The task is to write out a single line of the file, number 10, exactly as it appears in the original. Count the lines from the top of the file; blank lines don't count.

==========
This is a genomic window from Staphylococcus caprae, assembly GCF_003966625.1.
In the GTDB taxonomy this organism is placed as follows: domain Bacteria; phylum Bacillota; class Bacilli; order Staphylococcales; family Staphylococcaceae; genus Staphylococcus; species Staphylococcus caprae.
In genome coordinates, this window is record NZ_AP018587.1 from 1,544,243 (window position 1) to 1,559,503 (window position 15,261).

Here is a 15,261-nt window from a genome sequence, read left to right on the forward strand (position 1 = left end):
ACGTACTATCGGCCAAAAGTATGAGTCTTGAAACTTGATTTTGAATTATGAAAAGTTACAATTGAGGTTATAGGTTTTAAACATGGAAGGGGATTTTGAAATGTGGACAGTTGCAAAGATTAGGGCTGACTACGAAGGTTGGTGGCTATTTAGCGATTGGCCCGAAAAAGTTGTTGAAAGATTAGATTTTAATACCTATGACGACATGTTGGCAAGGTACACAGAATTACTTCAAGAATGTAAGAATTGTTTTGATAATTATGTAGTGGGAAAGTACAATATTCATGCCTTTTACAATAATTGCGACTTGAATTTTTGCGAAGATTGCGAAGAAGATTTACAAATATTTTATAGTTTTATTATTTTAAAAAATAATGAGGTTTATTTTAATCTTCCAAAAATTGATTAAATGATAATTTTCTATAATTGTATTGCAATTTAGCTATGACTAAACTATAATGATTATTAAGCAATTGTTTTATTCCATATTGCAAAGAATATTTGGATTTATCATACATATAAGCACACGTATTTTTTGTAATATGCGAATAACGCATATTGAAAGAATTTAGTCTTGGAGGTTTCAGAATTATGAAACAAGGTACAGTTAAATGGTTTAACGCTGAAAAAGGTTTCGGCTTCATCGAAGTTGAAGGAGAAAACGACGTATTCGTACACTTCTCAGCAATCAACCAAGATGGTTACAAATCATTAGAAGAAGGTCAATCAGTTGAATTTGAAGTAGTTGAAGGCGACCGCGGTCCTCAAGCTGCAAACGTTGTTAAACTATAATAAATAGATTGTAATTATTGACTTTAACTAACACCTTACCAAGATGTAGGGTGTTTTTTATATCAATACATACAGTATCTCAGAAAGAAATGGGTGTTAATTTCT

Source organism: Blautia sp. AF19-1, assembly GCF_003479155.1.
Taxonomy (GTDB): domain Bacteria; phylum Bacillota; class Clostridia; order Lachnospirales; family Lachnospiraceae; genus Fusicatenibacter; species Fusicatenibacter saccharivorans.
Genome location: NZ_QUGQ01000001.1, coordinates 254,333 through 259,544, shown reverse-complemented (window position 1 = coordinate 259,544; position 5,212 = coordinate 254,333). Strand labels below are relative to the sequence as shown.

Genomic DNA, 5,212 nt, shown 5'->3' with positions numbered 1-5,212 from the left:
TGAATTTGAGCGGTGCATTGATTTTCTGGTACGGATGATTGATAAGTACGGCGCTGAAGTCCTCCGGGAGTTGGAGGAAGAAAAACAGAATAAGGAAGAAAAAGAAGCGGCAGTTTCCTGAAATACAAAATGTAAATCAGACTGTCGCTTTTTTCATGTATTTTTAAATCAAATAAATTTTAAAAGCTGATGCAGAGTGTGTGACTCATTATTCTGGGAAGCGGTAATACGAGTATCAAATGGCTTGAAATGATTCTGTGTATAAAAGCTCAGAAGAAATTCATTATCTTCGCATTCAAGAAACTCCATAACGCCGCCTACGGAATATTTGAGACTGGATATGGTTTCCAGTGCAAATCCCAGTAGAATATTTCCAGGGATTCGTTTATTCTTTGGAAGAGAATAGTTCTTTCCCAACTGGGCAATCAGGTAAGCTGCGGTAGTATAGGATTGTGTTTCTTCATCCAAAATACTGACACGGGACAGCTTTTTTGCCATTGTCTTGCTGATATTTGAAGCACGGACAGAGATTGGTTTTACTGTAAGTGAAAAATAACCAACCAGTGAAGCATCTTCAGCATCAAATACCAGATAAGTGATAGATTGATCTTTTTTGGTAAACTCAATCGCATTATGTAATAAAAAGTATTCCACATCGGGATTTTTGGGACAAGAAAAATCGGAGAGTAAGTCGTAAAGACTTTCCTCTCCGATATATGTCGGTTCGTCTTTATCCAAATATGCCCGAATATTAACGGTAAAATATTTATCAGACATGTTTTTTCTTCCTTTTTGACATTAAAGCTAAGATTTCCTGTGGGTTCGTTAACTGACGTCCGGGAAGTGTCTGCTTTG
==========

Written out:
TGAATTTGAGCGGTGCATTGATTTTCTGGTACGGATGATTGATAAGTACGGCGCTGAAGTCCTCCGGGAGTTGGAGGAAGAAAAACAGAATAAGGAAGAAAAAGAAGCGGCAGTTTCCTGAAATACAAAATGTAAATCAGACTGTCGCTTTTTTCATGTATTTTTAAATCAAATAAATTTTAAAAGCTGATGCAGAGTGTGTGACTCATTATTCTGGGAAGCGGTAATACGAGTATCAAATGGCTTGAAATGATTCTGTGTATAAAAGCTCAGAAGAAATTCATTATCTTCGCATTCAAGAAACTCCATAACGCCGCCTACGGAATATTTGAGACTGGATATGGTTTCCAGTGCAAATCCCAGTAGAATATTTCCAGGGATTCGTTTATTCTTTGGAAGAGAATAGTTCTTTCCCAACTGGGCAATCAGGTAAGCTGCGGTAGTATAGGATTGTGTTTCTTCATCCAAAATACTGACACGGGACAGCTTTTTTGCCATTGTCTTGCTGATATTTGAAGCACGGACAGAGATTGGTTTTACTGTAAGTGAAAAATAACCAACCAGTGAAGCATCTTCAGCATCAAATACCAGATAAGTGATAGATTGATCTTTTTTGGTAAACTCAATCGCATTATGTAATAAAAAGTATTCCACATCGGGATTTTTGGGACAAGAAAAATCGGAGAGTAAGTCGTAAAGACTTTCCTCTCCGATATATGTCGGTTCGTCTTTATCCAAATATGCCCGAATATTAACGGTAAAATATTTATCAGACATGTTTTTTCTTCCTTTTTGACATTAAAGCTAAGATTTCCTGTGGGTTCGTTAACTGACGTCCGGGAAGTGTCTGCTTTG